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Surge Pricing: The Forgotten Principles


To be honest, since I first set foot in North America, I never appreciated the taxi industry. I always felt ripped off. While in some countries distance traveled is an important part of the equation to determine the cost, here it wasn’t considered at all. The price kept going up every number of seconds regardless the taxi is moving or not. Then once the trip is over, the cab driver will give you ‘the look’ if you don’t tip as if they have provided a special service other than stepping on the gas or brakes (tipping is another corrupt etiquette in North America which I have pages to write about).

Turns out I wasn’t the only unhappy one, and there were even more problems! In bigger cities like New York, they say it is really hard to get a taxi in busy times like Christmas or Halloween although I’ve never experienced that personally. This is due to the fact that the taxi industry is highly regulated and number of taxis available in any city hasn’t changed much over years. This artificial scarcity of taxis makes license plates valuable assets in the market, so it is good for nothing but to protect the owners of these plates. It was so obvious that this remained an industry to be disrupted.

Then came rideshare companies, and then some of these emerging companies like Lyft and Uber created their own taxi system that matched the supply and demand in the market. Everything was good until here, we were all happy customers! Then came the idea of surge pricing inspired by nothing but free market principles. Surge pricing is a pricing system that dynamically adjusts the price of your ride depending on the current demand in your area. This means if it is a time busier than usual, you might end up paying 2-3 times more for a taxi ride. Most of this higher pay goes to encourage more drivers to get on the road so people can have more rides. Uber was one of the first companies to employ this principle. It all sounded very reasonable to me especially considering people in a densely populated city like New York not being able to get cabs, until I have experienced it first hand.

This year, I was in New York City during Halloween. When I pulled my phone to get an Uber taxi, I was shocked: Surge pricing was active and it was 8 times the original price! So I ended up taking the subway to my hotel trying to believe this is reasonable considering it was Halloween night and everyone was on the streets.

Next morning, I picked up my phone again to get an Uber for my ride to the airport. Surge pricing was still active and it was 2.2 times the original price. So I blamed it on all the hungover people on the streets and called a Lyft taxi instead. Now, Lyft has surge pricing too, but it is always capped at 25% more than the original price. It was a much better option.

Shortly after I went outside to wait for my cab. What did I see? There was a stream of empty taxis driving through the street, I could have easily picked up 5 of them while I was waiting there. If Uber cars were operating on real free market principles, at that moment in time, I should have paid no more than price of a regular taxi because there was no shortage of taxis. Now, considering these services are about 20% cheaper than a regular taxi, Lyft’s pricing made some sense. But at 2.2x, Uber was wrong.

I kept questioning this and have realized one important truth: Uber must have been calculating demand based on its own market, not the entire taxi market in the area. So, the demand for Uber taxis during that time in my area could be high, but this doesn’t change the fact that there was a balanced demand in the taxi market overall. So I did the best I could do to punish Uber for violating the principles: I took a Lyft. In fact, I should have taken a regular taxi, but I already ordered a Lyft before I went outside and I didn’t want to pay the cancellation fee.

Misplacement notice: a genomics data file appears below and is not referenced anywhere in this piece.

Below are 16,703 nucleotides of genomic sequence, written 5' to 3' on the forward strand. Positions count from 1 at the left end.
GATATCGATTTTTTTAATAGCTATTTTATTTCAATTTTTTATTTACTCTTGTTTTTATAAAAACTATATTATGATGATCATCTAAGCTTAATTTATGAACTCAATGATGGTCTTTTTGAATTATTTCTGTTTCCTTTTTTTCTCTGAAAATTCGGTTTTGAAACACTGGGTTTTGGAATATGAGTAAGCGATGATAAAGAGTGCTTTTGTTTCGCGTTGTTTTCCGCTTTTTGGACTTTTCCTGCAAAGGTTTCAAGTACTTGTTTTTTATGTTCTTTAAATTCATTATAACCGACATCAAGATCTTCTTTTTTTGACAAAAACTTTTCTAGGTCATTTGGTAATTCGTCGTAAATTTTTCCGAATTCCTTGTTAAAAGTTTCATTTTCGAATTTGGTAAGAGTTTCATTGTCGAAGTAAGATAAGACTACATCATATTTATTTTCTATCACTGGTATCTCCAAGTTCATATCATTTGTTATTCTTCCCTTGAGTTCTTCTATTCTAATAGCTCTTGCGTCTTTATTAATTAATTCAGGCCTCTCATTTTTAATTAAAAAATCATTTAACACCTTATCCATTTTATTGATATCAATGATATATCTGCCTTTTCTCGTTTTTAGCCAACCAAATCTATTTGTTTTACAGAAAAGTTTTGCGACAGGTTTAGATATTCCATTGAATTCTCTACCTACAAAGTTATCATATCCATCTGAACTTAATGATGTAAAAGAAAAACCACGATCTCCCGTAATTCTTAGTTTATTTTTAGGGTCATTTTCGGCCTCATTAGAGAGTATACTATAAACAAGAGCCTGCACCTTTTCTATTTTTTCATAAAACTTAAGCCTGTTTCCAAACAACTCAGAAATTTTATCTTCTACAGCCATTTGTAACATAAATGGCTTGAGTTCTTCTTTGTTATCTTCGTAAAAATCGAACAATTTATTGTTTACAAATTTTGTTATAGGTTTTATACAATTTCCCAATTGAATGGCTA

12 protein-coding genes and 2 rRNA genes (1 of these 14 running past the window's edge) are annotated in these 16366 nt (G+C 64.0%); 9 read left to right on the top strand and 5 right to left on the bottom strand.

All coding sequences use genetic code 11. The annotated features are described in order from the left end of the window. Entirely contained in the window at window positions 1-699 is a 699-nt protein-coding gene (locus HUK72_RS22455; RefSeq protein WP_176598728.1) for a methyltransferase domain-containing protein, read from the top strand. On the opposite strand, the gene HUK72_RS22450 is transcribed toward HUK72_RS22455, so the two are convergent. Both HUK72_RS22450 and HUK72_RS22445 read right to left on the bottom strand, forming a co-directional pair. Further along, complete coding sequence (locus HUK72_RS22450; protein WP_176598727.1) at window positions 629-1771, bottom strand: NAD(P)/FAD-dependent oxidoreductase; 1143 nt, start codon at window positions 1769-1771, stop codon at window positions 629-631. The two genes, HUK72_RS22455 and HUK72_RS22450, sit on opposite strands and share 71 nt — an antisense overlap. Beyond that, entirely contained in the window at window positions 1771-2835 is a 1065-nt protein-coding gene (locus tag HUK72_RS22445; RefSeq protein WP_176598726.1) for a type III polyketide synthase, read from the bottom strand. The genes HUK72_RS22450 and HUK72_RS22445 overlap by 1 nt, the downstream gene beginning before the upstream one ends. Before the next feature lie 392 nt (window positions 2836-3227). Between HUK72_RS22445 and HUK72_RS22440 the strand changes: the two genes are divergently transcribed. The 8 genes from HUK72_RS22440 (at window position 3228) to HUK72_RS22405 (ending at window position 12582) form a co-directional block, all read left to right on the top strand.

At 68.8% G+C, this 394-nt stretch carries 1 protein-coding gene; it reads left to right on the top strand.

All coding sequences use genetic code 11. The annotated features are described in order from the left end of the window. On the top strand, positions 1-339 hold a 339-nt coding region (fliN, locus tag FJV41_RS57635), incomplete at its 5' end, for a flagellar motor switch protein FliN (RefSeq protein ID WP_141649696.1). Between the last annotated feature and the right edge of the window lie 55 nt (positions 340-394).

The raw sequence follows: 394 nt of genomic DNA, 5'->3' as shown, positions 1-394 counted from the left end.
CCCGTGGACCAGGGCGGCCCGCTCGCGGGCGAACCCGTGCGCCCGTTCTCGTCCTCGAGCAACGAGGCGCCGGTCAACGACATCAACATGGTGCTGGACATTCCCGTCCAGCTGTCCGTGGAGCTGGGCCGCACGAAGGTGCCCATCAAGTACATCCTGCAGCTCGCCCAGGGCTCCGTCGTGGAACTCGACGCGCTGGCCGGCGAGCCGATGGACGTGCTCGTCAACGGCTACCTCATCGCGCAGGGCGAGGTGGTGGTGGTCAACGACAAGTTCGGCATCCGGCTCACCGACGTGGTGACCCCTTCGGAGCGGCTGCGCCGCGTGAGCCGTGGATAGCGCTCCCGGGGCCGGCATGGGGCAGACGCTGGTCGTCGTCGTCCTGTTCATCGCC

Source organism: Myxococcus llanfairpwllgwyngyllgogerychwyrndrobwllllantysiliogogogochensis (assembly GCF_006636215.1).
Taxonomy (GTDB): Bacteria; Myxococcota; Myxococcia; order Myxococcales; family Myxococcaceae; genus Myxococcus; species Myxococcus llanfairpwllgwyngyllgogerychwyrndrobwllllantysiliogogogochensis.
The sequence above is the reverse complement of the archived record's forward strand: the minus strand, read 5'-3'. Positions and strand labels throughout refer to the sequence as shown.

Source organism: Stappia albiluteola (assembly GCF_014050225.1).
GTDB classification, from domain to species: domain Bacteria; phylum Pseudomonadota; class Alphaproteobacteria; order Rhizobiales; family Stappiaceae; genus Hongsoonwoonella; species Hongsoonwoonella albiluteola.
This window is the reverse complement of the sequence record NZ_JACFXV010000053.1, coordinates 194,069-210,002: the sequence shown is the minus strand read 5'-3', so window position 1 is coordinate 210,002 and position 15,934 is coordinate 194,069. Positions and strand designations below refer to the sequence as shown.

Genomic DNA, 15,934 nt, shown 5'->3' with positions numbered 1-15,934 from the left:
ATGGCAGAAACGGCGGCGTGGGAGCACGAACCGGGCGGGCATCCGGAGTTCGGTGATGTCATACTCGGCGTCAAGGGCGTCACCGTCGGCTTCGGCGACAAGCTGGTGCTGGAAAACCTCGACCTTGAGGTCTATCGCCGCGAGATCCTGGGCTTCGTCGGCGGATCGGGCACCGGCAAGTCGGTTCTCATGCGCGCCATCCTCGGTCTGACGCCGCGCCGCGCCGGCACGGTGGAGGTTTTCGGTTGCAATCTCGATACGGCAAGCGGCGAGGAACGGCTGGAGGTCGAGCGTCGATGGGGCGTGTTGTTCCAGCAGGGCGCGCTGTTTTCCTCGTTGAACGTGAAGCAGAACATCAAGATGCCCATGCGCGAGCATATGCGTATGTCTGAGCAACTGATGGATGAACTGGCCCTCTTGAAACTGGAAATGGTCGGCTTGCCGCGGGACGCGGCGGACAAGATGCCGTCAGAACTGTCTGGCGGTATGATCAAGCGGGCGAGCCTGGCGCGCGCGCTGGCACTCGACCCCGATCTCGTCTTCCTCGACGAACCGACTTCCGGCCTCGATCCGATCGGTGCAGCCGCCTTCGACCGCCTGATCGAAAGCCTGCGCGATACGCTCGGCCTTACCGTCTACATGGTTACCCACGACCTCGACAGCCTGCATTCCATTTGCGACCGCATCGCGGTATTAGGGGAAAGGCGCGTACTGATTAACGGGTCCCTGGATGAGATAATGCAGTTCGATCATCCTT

Don’t get me wrong: I have so much respect for companies like Uber that disrupt and bring real competition to long corrupt markets. I just don’t think it is fair when these companies forget their founding principles in the first place: To provide cost effective and innovative alternatives to customers. Uber should get real on its surge pricing policies by considering overall market demand. On the other hand, instead of whining and suing Uber at every chance, taxi companies should instead see this opportunity to attract more customers by bringing more innovation to their operations. Taxi industry has been working almost the same way since its inception, there was some disruption to be made. Even if this wouldn’t be Uber, Google’s self-driving cars would get the cab drivers complaining. So it’s time to stop crying and start adapting to the changes if you yourself cannot innovate. That’s the only way we can get real competition and be happy consumers.

This article has also been published at

Emir Aydın
Emir is finishing up last year of his studies in computer science at McGill University. At the age of 12, he has taught himself how to program and this passion led him to study computer science. He has discovered a love for entrepreneurship in high school, when he started contracting local companies to build their online brand and various software to be used for their clients. Since then he has built several award winning software and discovered an interest for typography fed by his love of fine art. He has researched big data and semantic web at University of Waterloo. At the age of 19, he founded his first company, Altruad, and failed. He has been the president of McGill Entrepreneurs Society since September 2012, organized a Startup Weekend edition and now he is working on commercializing an award-winning genomics/bioinformatics startup called GeneDigest which he has been focusing on for the last 2 years.

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